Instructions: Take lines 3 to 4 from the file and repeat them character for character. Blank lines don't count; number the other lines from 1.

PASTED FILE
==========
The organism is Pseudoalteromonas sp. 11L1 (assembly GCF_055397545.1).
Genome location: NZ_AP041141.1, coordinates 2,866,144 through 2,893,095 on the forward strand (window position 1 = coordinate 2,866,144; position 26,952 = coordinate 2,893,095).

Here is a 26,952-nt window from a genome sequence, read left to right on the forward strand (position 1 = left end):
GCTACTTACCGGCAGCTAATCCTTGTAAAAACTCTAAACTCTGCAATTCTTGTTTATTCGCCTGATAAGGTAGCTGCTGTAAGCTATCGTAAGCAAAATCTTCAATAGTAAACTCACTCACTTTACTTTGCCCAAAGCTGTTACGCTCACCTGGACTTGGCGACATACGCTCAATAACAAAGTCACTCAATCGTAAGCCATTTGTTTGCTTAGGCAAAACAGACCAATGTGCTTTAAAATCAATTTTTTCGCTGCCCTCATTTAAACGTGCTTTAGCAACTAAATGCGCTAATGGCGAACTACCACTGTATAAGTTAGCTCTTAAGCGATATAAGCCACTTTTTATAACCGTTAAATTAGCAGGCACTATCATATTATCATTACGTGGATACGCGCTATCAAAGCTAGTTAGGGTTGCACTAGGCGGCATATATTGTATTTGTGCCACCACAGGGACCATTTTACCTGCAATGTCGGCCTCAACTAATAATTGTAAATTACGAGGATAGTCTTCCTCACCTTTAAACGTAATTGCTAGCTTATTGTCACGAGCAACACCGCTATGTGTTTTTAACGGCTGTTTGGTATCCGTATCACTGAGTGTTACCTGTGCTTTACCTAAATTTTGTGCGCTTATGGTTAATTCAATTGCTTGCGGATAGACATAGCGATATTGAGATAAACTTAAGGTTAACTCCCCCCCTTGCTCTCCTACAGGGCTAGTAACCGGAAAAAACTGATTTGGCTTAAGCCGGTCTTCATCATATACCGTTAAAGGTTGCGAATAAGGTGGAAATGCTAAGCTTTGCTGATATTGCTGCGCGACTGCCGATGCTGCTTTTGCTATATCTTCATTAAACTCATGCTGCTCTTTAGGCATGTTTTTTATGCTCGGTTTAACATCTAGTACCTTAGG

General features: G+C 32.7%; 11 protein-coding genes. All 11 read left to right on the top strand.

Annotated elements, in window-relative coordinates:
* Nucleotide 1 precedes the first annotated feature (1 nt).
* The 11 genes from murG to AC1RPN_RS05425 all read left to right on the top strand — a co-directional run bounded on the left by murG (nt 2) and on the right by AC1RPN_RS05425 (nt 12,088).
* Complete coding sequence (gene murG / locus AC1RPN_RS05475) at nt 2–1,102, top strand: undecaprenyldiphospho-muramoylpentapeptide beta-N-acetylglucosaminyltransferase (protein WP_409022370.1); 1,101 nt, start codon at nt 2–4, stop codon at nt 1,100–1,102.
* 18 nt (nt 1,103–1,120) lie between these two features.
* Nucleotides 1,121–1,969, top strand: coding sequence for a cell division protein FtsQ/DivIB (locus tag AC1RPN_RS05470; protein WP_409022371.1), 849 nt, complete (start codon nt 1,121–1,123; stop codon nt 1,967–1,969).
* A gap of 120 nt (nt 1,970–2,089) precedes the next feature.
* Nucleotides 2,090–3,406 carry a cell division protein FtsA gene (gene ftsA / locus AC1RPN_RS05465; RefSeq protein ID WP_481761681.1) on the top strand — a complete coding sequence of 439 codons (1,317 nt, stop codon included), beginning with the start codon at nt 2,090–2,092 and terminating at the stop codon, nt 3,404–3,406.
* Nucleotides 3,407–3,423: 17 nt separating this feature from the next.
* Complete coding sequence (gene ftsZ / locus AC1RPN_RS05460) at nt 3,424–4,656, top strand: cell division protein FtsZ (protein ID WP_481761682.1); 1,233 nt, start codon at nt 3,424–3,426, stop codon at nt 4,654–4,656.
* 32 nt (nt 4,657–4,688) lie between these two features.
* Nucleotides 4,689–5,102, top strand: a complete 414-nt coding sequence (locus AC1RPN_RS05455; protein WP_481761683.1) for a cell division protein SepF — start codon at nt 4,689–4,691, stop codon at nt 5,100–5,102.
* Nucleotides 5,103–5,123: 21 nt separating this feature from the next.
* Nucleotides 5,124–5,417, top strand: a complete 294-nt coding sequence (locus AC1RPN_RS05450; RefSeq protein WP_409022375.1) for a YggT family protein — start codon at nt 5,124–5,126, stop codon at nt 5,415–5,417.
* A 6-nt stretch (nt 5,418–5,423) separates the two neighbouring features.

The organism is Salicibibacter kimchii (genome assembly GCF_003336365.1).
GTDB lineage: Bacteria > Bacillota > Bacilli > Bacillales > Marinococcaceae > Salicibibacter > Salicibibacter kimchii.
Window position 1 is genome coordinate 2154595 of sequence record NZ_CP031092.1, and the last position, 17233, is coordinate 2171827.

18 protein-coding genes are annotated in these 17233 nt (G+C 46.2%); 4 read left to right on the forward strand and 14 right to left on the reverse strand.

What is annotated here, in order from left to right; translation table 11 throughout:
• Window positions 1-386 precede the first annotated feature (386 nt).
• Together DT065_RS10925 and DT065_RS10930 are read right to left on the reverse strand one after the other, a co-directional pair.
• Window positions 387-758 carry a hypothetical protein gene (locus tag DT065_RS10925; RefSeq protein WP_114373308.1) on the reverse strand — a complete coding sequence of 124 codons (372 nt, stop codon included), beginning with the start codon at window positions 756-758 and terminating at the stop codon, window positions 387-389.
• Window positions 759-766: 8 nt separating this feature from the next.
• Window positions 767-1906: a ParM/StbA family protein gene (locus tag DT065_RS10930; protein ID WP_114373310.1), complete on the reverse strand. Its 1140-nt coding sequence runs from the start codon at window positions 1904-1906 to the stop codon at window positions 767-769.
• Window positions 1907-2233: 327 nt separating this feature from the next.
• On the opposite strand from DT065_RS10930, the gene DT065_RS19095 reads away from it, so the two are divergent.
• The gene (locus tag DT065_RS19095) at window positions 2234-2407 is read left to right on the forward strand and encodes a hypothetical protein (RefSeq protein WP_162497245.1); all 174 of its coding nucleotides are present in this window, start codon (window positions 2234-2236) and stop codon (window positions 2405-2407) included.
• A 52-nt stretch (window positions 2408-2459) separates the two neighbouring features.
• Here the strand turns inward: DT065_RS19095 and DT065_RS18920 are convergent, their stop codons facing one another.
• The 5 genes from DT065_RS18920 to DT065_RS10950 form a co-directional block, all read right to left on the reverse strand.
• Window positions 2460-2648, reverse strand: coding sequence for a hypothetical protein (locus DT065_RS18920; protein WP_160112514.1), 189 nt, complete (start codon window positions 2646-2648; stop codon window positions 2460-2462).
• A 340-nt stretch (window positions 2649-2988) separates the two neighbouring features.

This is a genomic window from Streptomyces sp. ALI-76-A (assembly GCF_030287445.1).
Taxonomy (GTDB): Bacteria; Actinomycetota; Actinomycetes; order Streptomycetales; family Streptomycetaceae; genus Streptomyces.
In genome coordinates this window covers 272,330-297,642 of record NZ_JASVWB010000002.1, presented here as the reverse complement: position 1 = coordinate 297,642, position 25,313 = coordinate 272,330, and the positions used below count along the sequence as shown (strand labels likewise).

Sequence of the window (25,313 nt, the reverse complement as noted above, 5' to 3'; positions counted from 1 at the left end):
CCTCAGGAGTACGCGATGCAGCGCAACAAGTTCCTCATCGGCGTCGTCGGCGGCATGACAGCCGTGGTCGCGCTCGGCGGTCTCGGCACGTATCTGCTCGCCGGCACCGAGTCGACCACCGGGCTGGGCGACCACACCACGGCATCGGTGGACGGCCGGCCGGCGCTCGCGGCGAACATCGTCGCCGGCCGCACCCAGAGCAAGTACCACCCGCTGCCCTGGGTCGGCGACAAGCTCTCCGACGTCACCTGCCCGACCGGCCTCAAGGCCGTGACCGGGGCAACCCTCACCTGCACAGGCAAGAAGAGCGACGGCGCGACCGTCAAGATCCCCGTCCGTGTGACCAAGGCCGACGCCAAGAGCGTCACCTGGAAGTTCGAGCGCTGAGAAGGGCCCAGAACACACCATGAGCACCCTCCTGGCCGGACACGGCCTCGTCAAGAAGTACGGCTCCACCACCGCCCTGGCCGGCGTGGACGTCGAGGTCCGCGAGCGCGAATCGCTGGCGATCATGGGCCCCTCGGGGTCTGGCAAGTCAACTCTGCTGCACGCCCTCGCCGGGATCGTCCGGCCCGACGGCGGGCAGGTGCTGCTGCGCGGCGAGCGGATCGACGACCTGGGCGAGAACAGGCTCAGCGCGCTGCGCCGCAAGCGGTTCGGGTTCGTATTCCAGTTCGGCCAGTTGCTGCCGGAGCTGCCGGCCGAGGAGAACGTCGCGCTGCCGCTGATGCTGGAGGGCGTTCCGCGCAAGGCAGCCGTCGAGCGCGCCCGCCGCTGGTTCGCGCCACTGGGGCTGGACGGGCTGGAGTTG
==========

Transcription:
Here is a 26,952-nt window from a genome sequence, read left to right on the forward strand (position 1 = left end):
GCTACTTACCGGCAGCTAATCCTTGTAAAAACTCTAAACTCTGCAATTCTTGTTTATTCGCCTGATAAGGTAGCTGCTGTAAGCTATCGTAAGCAAAATCTTCAATAGTAAACTCACTCACTTTACTTTGCCCAAAGCTGTTACGCTCACCTGGACTTGGCGACATACGCTCAATAACAAAGTCACTCAATCGTAAGCCATTTGTTTGCTTAGGCAAAACAGACCAATGTGCTTTAAAATCAATTTTTTCGCTGCCCTCATTTAAACGTGCTTTAGCAACTAAATGCGCTAATGGCGAACTACCACTGTATAAGTTAGCTCTTAAGCGATATAAGCCACTTTTTATAACCGTTAAATTAGCAGGCACTATCATATTATCATTACGTGGATACGCGCTATCAAAGCTAGTTAGGGTTGCACTAGGCGGCATATATTGTATTTGTGCCACCACAGGGACCATTTTACCTGCAATGTCGGCCTCAACTAATAATTGTAAATTACGAGGATAGTCTTCCTCACCTTTAAACGTAATTGCTAGCTTATTGTCACGAGCAACACCGCTATGTGTTTTTAACGGCTGTTTGGTATCCGTATCACTGAGTGTTACCTGTGCTTTACCTAAATTTTGTGCGCTTATGGTTAATTCAATTGCTTGCGGATAGACATAGCGATATTGAGATAAACTTAAGGTTAACTCCCCCCCTTGCTCTCCTACAGGGCTAGTAACCGGAAAAAACTGATTTGGCTTAAGCCGGTCTTCATCATATACCGTTAAAGGTTGCGAATAAGGTGGAAATGCTAAGCTTTGCTGATATTGCTGCGCGACTGCCGATGCTGCTTTTGCTATATCTTCATTAAACTCATGCTGCTCTTTAGGCATGTTTTTTATGCTCGGTTTAACATCTAGTACCTTAGG